Onconova Therapeutics Inc.’s lead candidate in myelodysplastic syndromes took a major hit Monday as the small-molecule I.V. rigosertib failed to meet the primary endpoint of significantly improved survival vs. best supportive care in higher-risk patients.

The Newtown, Pa.-based company’s stock (NASDAQ:ONTX) took the failure’s brunt as shares opened about 70% down and ended up closing 66% downward at 34 cents each.

The phase III INSPIRE study compared I.V. rigosertib plus best supportive care to physician's choice (PC) plus best supportive care in patients who had progressed on, failed to respond to, or relapsed after previous treatment with a hypomethylating agent (HMA) within nine cycles in the course of one year after initiation of HMA treatment.

In the intent-to-treat analysis, patients randomized to I.V. rigosertib achieved overall survival of 6.4 months vs. 6.3 months for PC (p=0.33) in the overall higher-risk patient population. Overall survival in the prespecified very high risk subgroup of patients was also not significantly different between the two study arms.

The study showed an increase in overall survival analysis that the company said it had not expected in the PC arm post-interim. Additional analyses into the results are ongoing. A safety analysis indicates I.V. rigosertib was generally well-tolerated with adverse events similar to those seen in previous clinical studies with I.V. rigosertib in myelodysplastic syndromes patents.

Serious adverse events were uncommon, the company noted, with a similar profile of such events in both study arms.

Myelodysplastic syndromes patients are broadly classified into lower- and higher-risk groups, each with different treatment goals and approaches, according to DRG. Lower-risk patients are treated to delay disease progression and improve quality of life. Higher-risk patients are treated to extend their overall survival and improve quality of life. Hematopoietic stem cell transplantation is the only curative option available.

H.C. Wainwright analyst Joseph Pantginis wrote Monday that the study’s failure is “a major hit” to the overall thesis for rigosertib and Onconova, which, he added, must now rebuild itself. However, he continued, Onconova is in “the fortunate position to have meaningful pipeline opportunities in hand already.”

Pantginis wrote that while he expects the rigosertib program to further expand into solid tumors, investors will need to see meaningful data from solid tumor studies prior to increasing confidence on the drug again.

Onconova is conducting preclinical studies with rigosertib to treat COVID-19. The data suggest rigosertib inhibited SARS-CoV-2 replication in verso cells. Onconova has applied to several government agencies for funding and the chance to participate in clinical trials with the NIH. CEO Steven Fruchtman told investors Monday that he expects more clarity on the opportunity before the year ends.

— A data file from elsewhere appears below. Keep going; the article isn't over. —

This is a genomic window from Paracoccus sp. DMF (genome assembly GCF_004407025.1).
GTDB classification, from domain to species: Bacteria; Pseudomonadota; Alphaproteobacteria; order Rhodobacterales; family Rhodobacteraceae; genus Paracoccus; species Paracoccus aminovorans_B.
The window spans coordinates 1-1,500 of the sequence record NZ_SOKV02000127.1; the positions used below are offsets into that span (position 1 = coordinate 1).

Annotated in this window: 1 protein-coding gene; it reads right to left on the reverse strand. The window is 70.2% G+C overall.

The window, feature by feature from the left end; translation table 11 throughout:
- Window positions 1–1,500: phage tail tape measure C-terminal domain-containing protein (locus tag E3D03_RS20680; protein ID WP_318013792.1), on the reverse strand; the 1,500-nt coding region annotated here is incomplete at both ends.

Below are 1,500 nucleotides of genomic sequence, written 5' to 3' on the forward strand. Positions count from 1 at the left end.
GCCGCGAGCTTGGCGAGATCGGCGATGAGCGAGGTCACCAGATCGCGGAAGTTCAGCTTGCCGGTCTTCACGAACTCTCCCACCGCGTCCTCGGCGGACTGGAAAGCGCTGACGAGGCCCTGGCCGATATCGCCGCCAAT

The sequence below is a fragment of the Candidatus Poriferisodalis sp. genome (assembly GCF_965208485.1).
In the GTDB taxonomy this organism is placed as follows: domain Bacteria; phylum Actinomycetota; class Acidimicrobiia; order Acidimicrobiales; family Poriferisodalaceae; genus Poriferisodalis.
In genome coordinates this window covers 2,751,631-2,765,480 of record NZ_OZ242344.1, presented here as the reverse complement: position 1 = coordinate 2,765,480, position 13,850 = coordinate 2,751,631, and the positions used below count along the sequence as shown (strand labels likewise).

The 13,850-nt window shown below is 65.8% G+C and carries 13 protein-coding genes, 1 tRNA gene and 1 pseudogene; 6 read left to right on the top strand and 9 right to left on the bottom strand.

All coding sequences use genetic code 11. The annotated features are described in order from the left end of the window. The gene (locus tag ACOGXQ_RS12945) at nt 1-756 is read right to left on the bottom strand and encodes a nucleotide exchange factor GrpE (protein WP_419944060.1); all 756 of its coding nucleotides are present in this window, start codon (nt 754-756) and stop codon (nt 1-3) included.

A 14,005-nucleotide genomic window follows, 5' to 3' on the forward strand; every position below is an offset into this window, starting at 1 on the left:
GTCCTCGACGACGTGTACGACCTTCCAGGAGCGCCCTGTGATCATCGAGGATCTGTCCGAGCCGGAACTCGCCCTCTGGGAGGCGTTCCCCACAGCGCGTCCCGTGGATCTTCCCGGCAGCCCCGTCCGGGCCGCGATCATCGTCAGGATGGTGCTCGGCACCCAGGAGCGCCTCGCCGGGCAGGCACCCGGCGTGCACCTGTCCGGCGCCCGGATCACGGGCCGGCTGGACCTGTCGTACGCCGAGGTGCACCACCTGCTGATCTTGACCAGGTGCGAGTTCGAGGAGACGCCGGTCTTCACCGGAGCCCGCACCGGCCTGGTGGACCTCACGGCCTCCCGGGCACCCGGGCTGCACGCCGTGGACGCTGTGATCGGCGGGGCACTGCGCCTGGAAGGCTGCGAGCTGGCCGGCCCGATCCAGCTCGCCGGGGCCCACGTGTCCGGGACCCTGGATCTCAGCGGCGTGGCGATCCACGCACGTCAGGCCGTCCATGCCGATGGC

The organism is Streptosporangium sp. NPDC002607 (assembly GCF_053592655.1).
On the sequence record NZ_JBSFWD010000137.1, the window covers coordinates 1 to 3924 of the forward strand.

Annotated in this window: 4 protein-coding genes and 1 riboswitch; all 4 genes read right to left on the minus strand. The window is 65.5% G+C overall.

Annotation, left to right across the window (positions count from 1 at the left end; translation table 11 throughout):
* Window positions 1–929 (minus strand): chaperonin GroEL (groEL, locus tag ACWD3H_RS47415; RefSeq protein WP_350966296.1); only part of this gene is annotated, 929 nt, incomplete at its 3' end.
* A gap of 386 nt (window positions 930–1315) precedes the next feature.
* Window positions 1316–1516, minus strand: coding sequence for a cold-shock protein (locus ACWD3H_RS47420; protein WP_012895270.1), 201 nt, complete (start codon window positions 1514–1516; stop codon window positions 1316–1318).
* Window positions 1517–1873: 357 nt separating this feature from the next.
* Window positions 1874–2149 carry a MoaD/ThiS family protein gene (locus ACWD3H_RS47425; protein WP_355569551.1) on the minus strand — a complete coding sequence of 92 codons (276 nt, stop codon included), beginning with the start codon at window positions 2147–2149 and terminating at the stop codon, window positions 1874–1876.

A significant nondilutive funding event for this potential COVID-19 opportunity could help reverse the company’s misfortune, Pantginis wrote.

Fruchtman suggested turning to oral rigosertib and ON-123300, a dual inhibitor of CDK4/6 + ARK 5, for strengthening the now weakened pipeline. Both target “meaningful cancer pathways,” he said. As a RAS pathway inhibitor, oral rigosertib could address a number of oncology settings outside of hematology, he told investors Monday morning. He also said there would be continued expansion of the company’s investigator-initiated study program with oral rigosertib beyond the ongoing phase I/IIa study in KRAS-mutated lung adenocarcinoma into additional solid tumors.

In April, Onconova reported an advance in its preclinical development and the presentation of new data for ON-123300. Along with Hanx Biopharmaceuticals, its greater China collaboration partner for ON-123300, the firm completed the FDA pre-IND consultation, providing guidance for the manufacturing of the product and a preclinical development plan for the submission of an IND application.

Data from preclinical studies demonstrated a differential metabolism of ON-123300 in male vs. female rodents. As a result, the drug exposure is almost two- to threefold higher in female rats, an effect that appears to be limited to rodents and is not observed in preclinical studies with human liver microsomes.

Based on the metabolism data from other species, relevant species have been selected along with the dosing strategy to be implemented in GLP toxicological studies to be conducted by Hanx.

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